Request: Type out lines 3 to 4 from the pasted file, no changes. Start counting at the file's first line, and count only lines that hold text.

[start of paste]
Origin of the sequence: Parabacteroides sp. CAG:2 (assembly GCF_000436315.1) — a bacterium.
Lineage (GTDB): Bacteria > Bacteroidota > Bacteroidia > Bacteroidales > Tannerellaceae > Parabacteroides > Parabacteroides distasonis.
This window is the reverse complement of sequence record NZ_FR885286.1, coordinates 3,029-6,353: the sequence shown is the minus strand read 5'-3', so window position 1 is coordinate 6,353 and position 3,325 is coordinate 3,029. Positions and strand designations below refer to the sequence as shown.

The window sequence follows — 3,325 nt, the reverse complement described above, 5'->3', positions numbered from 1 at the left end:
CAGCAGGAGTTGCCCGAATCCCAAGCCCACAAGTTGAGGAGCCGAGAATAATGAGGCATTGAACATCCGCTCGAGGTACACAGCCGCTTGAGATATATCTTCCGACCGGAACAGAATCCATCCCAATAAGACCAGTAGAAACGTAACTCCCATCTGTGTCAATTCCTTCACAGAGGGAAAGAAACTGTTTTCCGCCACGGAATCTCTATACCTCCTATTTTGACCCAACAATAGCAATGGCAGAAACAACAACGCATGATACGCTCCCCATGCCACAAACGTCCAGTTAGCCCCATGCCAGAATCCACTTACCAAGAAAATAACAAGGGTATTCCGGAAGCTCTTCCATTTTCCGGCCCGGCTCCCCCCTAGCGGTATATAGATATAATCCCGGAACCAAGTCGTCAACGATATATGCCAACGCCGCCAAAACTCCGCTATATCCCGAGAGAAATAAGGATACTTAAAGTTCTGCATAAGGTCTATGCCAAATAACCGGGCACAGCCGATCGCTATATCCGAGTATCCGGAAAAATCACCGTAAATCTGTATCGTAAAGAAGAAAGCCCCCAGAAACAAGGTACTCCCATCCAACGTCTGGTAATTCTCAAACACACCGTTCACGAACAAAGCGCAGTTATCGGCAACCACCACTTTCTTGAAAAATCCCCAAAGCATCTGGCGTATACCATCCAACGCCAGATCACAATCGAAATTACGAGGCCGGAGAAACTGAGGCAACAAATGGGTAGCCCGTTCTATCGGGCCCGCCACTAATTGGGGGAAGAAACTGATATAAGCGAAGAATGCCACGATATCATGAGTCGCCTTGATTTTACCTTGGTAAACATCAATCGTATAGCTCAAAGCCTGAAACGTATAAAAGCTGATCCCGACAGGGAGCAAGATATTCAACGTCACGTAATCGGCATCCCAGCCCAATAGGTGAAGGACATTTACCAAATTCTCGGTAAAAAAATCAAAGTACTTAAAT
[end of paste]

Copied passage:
This window is the reverse complement of sequence record NZ_FR885286.1, coordinates 3,029-6,353: the sequence shown is the minus strand read 5'-3', so window position 1 is coordinate 6,353 and position 3,325 is coordinate 3,029. Positions and strand designations below refer to the sequence as shown.

The window sequence follows — 3,325 nt, the reverse complement described above, 5'->3', positions numbered from 1 at the left end: